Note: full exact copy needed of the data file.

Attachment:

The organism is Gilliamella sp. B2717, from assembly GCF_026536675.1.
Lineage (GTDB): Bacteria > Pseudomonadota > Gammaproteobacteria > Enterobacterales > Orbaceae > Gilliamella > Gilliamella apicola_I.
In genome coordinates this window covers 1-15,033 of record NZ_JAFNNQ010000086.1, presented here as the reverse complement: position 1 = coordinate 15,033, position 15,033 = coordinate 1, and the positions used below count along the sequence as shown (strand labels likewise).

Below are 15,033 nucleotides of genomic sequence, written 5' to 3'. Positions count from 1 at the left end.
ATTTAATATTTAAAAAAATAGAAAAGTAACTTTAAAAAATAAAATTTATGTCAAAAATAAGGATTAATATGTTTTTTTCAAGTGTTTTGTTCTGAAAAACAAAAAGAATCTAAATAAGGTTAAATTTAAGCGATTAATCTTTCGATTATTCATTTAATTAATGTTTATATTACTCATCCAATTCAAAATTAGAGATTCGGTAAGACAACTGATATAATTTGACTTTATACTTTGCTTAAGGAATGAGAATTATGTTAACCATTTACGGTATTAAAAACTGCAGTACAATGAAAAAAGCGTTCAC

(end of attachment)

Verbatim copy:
The organism is Gilliamella sp. B2717, from assembly GCF_026536675.1.
Lineage (GTDB): Bacteria > Pseudomonadota > Gammaproteobacteria > Enterobacterales > Orbaceae > Gilliamella > Gilliamella apicola_I.
In genome coordinates this window covers 1-15,033 of record NZ_JAFNNQ010000086.1, presented here as the reverse complement: position 1 = coordinate 15,033, position 15,033 = coordinate 1, and the positions used below count along the sequence as shown (strand labels likewise).

Below are 15,033 nucleotides of genomic sequence, written 5' to 3'. Positions count from 1 at the left end.
ATTTAATATTTAAAAAAATAGAAAAGTAACTTTAAAAAATAAAATTTATGTCAAAAATAAGGATTAATATGTTTTTTTCAAGTGTTTTGTTCTGAAAAACAAAAAGAATCTAAATAAGGTTAAATTTAAGCGATTAATCTTTCGATTATTCATTTAATTAATGTTTATATTACTCATCCAATTCAAAATTAGAGATTCGGTAAGACAACTGATATAATTTGACTTTATACTTTGCTTAAGGAATGAGAATTATGTTAACCATTTACGGTATTAAAAACTGCAGTACAATGAAAAAAGCGTTCAC